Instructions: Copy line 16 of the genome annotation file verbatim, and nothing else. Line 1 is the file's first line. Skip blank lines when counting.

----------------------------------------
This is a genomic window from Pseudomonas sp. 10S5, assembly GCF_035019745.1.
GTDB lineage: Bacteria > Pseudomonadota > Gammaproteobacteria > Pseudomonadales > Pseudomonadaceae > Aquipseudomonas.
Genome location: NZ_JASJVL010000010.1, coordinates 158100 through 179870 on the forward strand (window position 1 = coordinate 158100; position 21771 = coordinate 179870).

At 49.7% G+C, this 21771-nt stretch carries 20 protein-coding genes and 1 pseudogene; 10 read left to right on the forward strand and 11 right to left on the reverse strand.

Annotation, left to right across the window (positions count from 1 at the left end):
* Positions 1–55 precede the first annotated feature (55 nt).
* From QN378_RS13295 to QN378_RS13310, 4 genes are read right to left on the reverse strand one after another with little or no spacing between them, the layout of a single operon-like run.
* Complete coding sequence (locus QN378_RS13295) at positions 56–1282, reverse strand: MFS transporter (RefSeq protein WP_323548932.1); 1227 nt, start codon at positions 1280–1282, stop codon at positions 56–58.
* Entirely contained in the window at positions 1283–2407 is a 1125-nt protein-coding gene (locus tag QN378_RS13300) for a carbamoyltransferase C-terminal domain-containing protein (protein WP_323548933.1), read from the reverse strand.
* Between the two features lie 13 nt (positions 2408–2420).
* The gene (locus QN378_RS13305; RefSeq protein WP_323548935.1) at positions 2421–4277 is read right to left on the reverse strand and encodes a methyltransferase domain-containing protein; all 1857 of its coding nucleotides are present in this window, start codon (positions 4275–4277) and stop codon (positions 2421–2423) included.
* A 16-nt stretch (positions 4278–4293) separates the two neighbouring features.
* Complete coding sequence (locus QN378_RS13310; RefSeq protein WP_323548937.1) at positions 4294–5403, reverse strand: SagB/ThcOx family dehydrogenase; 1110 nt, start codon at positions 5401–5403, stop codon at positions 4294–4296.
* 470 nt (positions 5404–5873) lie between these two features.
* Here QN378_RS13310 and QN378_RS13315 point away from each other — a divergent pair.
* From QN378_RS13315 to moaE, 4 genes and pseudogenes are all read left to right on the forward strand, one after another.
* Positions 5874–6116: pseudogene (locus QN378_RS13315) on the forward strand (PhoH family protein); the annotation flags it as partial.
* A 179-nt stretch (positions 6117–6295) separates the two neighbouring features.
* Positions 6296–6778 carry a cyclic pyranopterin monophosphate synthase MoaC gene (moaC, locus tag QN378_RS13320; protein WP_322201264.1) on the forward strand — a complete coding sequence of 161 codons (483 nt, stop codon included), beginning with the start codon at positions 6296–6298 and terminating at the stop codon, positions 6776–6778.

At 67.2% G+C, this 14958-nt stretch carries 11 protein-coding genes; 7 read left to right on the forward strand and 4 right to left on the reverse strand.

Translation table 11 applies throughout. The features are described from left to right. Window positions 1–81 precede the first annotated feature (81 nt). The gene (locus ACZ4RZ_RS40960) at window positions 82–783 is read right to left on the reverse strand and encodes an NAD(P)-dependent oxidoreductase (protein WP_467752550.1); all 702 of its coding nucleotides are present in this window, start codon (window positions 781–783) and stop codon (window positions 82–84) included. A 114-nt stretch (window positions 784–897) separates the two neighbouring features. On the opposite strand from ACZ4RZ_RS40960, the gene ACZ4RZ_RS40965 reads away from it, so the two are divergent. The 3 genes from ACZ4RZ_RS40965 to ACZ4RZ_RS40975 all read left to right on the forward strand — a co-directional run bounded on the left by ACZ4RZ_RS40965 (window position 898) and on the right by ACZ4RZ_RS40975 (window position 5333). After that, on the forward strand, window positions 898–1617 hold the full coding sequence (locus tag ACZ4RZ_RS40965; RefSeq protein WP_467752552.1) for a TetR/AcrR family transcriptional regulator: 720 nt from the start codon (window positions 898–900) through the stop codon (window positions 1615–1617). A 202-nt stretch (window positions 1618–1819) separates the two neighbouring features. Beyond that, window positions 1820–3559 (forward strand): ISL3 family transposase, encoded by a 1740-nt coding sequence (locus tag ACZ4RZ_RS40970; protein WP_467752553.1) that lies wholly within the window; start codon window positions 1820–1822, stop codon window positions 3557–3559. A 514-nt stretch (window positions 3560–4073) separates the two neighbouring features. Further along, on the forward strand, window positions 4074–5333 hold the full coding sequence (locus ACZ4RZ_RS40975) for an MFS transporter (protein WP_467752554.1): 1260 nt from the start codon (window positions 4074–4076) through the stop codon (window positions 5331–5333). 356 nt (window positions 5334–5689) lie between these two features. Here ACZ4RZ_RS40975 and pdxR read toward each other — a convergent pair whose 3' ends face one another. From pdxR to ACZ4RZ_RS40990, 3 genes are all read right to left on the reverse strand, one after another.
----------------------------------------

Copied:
* From QN378_RS13315 to moaE, 4 genes and pseudogenes are all read left to right on the forward strand, one after another.